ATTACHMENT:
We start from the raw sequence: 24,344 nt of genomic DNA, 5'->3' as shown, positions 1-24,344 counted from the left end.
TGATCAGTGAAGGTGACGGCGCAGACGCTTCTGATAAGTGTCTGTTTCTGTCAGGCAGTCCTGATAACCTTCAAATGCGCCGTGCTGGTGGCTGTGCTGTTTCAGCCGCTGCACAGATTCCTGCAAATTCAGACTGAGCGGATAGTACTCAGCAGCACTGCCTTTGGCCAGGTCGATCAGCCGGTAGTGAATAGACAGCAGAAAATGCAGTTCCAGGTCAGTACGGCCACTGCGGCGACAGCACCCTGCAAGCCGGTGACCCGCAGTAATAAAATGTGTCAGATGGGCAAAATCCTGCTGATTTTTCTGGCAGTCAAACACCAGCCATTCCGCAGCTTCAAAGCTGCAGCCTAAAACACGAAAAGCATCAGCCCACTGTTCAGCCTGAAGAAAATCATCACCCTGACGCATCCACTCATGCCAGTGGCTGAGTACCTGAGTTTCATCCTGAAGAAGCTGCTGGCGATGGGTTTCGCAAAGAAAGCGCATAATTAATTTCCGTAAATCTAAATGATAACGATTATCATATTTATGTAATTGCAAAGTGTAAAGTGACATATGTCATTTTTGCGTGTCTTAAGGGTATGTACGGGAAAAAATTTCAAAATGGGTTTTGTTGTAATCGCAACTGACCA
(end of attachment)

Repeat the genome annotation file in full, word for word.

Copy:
We start from the raw sequence: 24,344 nt of genomic DNA, 5'->3' as shown, positions 1-24,344 counted from the left end.
TGATCAGTGAAGGTGACGGCGCAGACGCTTCTGATAAGTGTCTGTTTCTGTCAGGCAGTCCTGATAACCTTCAAATGCGCCGTGCTGGTGGCTGTGCTGTTTCAGCCGCTGCACAGATTCCTGCAAATTCAGACTGAGCGGATAGTACTCAGCAGCACTGCCTTTGGCCAGGTCGATCAGCCGGTAGTGAATAGACAGCAGAAAATGCAGTTCCAGGTCAGTACGGCCACTGCGGCGACAGCACCCTGCAAGCCGGTGACCCGCAGTAATAAAATGTGTCAGATGGGCAAAATCCTGCTGATTTTTCTGGCAGTCAAACACCAGCCATTCCGCAGCTTCAAAGCTGCAGCCTAAAACACGAAAAGCATCAGCCCACTGTTCAGCCTGAAGAAAATCATCACCCTGACGCATCCACTCATGCCAGTGGCTGAGTACCTGAGTTTCATCCTGAAGAAGCTGCTGGCGATGGGTTTCGCAAAGAAAGCGCATAATTAATTTCCGTAAATCTAAATGATAACGATTATCATATTTATGTAATTGCAAAGTGTAAAGTGACATATGTCATTTTTGCGTGTCTTAAGGGTATGTACGGGAAAAAATTTCAAAATGGGTTTTGTTGTAATCGCAACTGACCA